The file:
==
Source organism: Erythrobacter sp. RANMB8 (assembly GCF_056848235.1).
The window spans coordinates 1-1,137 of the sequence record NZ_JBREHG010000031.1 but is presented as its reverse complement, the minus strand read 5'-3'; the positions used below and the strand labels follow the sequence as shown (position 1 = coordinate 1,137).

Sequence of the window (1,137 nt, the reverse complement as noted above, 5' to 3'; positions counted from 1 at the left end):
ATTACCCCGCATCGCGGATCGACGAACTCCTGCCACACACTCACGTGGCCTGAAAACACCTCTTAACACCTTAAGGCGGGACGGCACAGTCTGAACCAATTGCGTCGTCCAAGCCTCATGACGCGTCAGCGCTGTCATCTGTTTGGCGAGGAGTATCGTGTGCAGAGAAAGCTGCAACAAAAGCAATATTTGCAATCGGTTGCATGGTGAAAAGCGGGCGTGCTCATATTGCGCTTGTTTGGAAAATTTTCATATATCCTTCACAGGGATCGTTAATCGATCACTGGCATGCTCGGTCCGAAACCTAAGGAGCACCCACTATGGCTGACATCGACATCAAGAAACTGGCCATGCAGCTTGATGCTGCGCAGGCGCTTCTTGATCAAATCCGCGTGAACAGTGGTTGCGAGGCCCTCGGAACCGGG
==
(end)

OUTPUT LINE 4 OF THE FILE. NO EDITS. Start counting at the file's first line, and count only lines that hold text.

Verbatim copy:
ATTACCCCGCATCGCGGATCGACGAACTCCTGCCACACACTCACGTGGCCTGAAAACACCTCTTAACACCTTAAGGCGGGACGGCACAGTCTGAACCAATTGCGTCGTCCAAGCCTCATGACGCGTCAGCGCTGTCATCTGTTTGGCGAGGAGTATCGTGTGCAGAGAAAGCTGCAACAAAAGCAATATTTGCAATCGGTTGCATGGTGAAAAGCGGGCGTGCTCATATTGCGCTTGTTTGGAAAATTTTCATATATCCTTCACAGGGATCGTTAATCGATCACTGGCATGCTCGGTCCGAAACCTAAGGAGCACCCACTATGGCTGACATCGACATCAAGAAACTGGCCATGCAGCTTGATGCTGCGCAGGCGCTTCTTGATCAAATCCGCGTGAACAGTGGTTGCGAGGCCCTCGGAACCGGG